Non-drug therapy, such as psychotherapy, is just as effective for treating depression as taking anti-depressants, according to a new study.
Researchers led by Doctor Jürgen Barth from the University of Bern, Switzerland, say their findings suggest that patients with depression should discuss different forms of non-drug therapy with their doctors and explore which type of therapy best suits them.
The conclusions were reached by reviewing 198 published studies involving more than 15,000 patients receiving one of seven types of psychotherapeutic intervention: interpersonal psychotherapy, behavioural activation, cognitive behavioural therapy, problem solving therapy, psychodynamic therapy, social skills training and supportive counselling.
The researchers compared each of the therapies with each other and with a control – patients on a waiting list or receiving usual care – the taking of anti-depressant tablets – and combined the results.
They found that all seven non-drug therapies were better at reducing symptoms of depression and that there were no significant differences between the different types of therapy.
The researchers also found that the therapies worked equally well for different patient groups with depression, such as for younger and older patients and for mothers with post-natal depression.
They also found no substantial differences when comparing individual with group therapy or with face-to-face therapy compared with internet-based interactions between therapist and patient.
Speaking of the findings published in the journal PLOS Medicine, Dr Barth said: ‘We found evidence that most of the seven psychotherapeutic interventions under investigation have comparable effects on depressive symptoms and achieve moderate to large effects vis-a-vis waitlist.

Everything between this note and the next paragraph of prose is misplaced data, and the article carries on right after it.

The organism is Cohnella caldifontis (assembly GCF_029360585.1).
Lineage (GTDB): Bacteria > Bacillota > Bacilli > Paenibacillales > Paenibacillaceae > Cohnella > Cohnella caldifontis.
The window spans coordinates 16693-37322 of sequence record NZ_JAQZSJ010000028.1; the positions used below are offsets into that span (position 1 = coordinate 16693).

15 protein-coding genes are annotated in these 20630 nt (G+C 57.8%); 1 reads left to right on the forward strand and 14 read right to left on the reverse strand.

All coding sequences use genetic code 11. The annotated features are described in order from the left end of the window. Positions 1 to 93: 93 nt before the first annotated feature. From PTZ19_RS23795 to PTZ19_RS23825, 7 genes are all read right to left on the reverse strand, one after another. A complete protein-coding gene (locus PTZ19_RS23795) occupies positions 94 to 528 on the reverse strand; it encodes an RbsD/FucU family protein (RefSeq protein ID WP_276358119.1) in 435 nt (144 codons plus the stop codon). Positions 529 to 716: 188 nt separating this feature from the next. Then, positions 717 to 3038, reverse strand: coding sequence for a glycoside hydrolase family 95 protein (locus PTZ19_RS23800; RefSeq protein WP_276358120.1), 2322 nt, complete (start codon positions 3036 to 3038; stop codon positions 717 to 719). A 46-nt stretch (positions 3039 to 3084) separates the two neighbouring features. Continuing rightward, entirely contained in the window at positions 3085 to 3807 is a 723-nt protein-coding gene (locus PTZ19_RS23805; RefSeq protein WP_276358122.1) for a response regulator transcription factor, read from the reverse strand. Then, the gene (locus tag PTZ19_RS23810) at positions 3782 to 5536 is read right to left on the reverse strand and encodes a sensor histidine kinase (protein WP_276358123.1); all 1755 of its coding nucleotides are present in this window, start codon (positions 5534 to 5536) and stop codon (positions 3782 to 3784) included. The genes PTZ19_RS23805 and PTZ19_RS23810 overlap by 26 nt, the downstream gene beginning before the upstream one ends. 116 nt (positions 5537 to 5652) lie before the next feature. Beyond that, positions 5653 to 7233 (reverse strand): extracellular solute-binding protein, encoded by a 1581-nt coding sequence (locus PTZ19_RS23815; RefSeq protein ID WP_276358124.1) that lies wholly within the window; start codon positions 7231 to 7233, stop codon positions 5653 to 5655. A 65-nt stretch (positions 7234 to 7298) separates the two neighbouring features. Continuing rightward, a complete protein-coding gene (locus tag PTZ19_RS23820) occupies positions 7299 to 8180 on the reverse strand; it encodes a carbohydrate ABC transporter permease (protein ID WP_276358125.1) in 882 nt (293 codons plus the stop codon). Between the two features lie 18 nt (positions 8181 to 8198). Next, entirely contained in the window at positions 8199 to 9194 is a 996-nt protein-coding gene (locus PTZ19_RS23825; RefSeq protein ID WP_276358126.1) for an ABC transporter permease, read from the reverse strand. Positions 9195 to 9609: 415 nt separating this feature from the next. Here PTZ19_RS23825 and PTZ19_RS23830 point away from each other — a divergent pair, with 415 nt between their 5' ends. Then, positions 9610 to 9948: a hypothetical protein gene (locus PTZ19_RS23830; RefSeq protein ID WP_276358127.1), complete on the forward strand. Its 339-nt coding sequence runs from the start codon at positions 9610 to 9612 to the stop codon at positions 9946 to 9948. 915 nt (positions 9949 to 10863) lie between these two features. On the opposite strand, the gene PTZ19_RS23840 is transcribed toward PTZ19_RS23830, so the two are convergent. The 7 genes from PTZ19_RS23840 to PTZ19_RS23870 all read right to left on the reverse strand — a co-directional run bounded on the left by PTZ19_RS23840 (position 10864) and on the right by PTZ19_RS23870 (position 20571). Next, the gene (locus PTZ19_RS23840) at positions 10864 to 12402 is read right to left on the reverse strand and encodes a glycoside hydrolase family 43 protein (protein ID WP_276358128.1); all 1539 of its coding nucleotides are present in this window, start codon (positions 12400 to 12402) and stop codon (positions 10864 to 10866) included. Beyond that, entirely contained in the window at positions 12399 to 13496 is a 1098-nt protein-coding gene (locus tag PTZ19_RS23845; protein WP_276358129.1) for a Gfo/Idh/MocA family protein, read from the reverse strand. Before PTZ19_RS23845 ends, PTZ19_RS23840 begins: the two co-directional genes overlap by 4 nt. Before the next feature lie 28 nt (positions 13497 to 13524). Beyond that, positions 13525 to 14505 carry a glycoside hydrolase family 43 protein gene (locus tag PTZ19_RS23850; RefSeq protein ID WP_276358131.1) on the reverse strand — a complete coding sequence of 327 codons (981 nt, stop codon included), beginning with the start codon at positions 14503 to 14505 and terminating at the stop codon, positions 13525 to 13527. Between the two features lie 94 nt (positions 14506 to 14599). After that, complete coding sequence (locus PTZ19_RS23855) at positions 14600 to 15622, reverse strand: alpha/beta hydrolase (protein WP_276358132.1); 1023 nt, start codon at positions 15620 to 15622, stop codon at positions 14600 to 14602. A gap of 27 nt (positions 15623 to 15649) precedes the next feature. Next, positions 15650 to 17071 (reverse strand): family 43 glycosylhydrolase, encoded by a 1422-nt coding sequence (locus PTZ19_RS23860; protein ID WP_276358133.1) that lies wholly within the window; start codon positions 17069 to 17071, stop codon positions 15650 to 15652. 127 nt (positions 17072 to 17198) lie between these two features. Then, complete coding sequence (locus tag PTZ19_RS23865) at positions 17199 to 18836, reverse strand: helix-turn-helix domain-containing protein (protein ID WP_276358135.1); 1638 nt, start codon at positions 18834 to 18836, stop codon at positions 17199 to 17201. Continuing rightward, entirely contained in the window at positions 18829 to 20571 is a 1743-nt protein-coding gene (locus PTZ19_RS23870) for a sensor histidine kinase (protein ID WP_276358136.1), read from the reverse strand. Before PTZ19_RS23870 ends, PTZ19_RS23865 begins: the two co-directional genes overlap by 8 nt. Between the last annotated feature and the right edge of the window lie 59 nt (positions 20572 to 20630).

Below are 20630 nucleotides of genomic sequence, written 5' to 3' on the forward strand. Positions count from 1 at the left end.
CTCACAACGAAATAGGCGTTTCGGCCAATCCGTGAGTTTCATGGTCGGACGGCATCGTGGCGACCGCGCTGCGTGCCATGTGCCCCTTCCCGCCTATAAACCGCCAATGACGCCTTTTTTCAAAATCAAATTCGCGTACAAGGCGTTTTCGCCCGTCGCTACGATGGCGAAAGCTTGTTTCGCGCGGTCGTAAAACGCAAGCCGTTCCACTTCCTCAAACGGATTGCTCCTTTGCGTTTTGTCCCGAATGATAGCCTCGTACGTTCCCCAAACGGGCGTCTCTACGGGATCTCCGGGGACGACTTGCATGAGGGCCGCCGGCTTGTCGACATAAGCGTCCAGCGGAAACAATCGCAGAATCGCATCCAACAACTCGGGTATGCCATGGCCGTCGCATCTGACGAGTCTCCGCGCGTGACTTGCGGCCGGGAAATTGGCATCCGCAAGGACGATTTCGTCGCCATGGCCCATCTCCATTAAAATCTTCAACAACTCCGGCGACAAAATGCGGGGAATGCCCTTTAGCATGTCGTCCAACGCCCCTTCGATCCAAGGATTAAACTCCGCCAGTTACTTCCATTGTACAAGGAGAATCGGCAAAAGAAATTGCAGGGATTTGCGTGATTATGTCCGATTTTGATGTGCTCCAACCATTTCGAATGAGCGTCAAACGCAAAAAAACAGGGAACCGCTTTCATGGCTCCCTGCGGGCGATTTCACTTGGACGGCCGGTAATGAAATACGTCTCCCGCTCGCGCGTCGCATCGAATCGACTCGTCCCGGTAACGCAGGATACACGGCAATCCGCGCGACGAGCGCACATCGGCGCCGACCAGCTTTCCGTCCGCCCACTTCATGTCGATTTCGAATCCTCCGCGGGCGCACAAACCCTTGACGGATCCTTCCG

‘All seven psychotherapeutic interventions achieved a small to moderate effect compared to usual care.
‘Overall, we found that different psychotherapeutic interventions for depression have moderate-to-large effects.’
‘Interpersonal psychotherapy’ is short and highly structured, using a manual to focus on interpersonal issues in depression.
‘Behavioural activation’ raises the awareness of pleasant activities and seeks to increase positive interactions between the patient and his or her environment.
‘Cognitive behavioural therapy’ focuses on a patient’s current negative beliefs, evaluates how they affect current and future behaviour, and attempts to restructure the beliefs and change the outlook.
‘Problem solving therapy’ aims to define a patient’s problems, propose multiple solutions for each problem, and then select, implement, and evaluate the best solution.
‘Psychodynamic therapy’ focuses on past unresolved conflicts and relationships and the impact they have on a patient’s current situation.
In ‘social skills therapy’, patients are taught skills that help to build and maintain healthy relationships based on honesty and respect.
‘Supportive counselling’ is a more general therapy that aims to get patients to talk about their experiences and emotions and to offer empathy without suggesting solutions or teaching new skills.’
Comment: No doubt the drug companies will now launch a fierce critique of the report (probably along with the psychiatry profession) as the implications of this report are commercially significant.